This post is an excerpt from the study guide which accompanies the “Overcoming Addiction” seminar. This portion is an excerpt from “Step One: ADMIT I have a struggle I cannot overcome without God.” To RSVP for this and other Summit counseling seminars visit

Of the things that people love to debate, “What is an addiction? Is it disease or a choice? Does it reveal a character deficit or a pitiable condition?” is likely near the top of the list; at least in counseling circles. If we frame the question in this binary, either-or fashion, we are unlikely to reach a fruitful conclusion.

Hopefully, you can already pick up that this study will draw some from both schools of thought. Every addict makes choices and addiction radically changes how we choose. The path out of addiction is lined with the stepping stones of meaningful choices and we are all predisposed (by our fallen, sinful nature) to resist these choices.

Caution: If you are struggling with an active addiction, do not get bogged down in this section. This material will make more sense in retrospect with a bit more sobriety under your belt. But the debates surrounding this subject are too prevalent to leave unaddressed until later.

Nine definitions of addiction are provided below from the resources frequently referenced in this study. Each is believed to offer a valuable perspective on the experience of addiction. This is not the time to try to write the perfect definition of addiction or deconstruct the philosophical assumptions behind each.

  1. “Addiction is bondage to the rule of a substance, activity, or state of mind, which then becomes the center of life, defending itself from the truth so that even bad consequences don’t bring repentance, and leading to further estrangement from God (p. 35).” Ed Welch in Addictions: A Banquet in the Grave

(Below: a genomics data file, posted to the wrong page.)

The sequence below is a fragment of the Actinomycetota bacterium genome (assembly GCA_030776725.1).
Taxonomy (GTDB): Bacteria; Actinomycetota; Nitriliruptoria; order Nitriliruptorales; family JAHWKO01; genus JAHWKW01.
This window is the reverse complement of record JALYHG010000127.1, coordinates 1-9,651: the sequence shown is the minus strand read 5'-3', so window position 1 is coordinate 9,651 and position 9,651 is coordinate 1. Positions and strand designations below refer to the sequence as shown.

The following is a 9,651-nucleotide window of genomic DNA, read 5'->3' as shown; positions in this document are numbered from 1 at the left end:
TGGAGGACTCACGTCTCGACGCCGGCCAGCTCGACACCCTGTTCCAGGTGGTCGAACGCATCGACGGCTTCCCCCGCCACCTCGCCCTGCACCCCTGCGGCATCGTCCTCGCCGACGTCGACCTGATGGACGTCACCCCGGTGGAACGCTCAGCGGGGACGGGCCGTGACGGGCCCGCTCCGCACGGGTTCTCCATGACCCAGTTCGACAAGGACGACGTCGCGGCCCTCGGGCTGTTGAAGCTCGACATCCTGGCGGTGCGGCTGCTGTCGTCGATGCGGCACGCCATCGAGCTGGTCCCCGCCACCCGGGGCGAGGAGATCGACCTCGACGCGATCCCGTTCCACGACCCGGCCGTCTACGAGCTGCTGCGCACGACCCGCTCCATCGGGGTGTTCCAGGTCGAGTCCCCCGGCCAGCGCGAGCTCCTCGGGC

2. “The critical dimensions for an addiction are (1) the development of a solidly established, problematic pattern of an appetitive – that is, pleasurably reinforcing—behavior, (2) the presence of physiological and psychological components of the behavior pattern that create dependence, and (3) the interaction of these components in the life of the individual that make behavior resistant to change (p. 4).” Carlo DiClemente in Addictions and Change
  3. “Addiction is any compulsive, habitual behavior that limits the freedom of human desire (p. 24)… When we can see our freedom impaired, we should consider the presence of addiction (p. 33).” Gerald May in Addiction & Grace
  4. “Addiction is a pathological love and trust relationship with an object or event (p. 10).” Craig Nakken in The Addictive Personality
  5. “Addiction is an impulse-control disorder (p. 113).” Craig Nakken in The Addictive Personality
  6. “The language of sin that A.A. rejected was not the orthodox doctrine of sin as propounded by thinkers like Augustine. Rather, A.A. rejected a certain understanding of sin [Pelagianism] that had long been found theologically wanting. The church proclaims that sin is not fundamentally about human acts but about the human situation. The acts that we call sins are derivative of a deeper malaise called sin (p. 129).” Kent Dunnington in Addiction and Virtue: Beyond the Models of Disease and Choice
  7. “They become conscious of the fact that they have been merely fighting the symptoms of some deep-seated malady, and that they are confronted, not merely with the problem of sins, that is, of separate sinful deeds, but with the much greater and deeper problem of sin, of an evil that is inherent in human nature (p. 227, emphasis added)… Sin does not reside in any one faculty of the soul, but in the heart, which in Scriptural psychology is the central organ of the soul, out of which are the issues of life.  And from this center its influence and operations spread to the intellect, the will, the affections, in short, to the entire man, including his body (p. 233).” Louis Berkhoff in Systematic Theology
  8. “The thematic has thus come full circle. What was originally understood as the universal condition of sin, then reduced to the pathology of a particular group, and then expanded into a proliferation of addictive diagnoses has simply become another name for a universal human condition (p. 110).” Linda Mercandante in Victims and Sinners
  9. Addiction is present whenever continued self-destructive behavior seems easier and more appealing than healthy living.

What are the most important take-aways for you from these definitions?

What important misconceptions are challenged in these definitions?

That is enough reflection on this question for now. Continue with the rest of the study.

If this post was beneficial for you, then considering reading other blogs from my “Favorite Posts on Addiction” post which address other facets of this subject.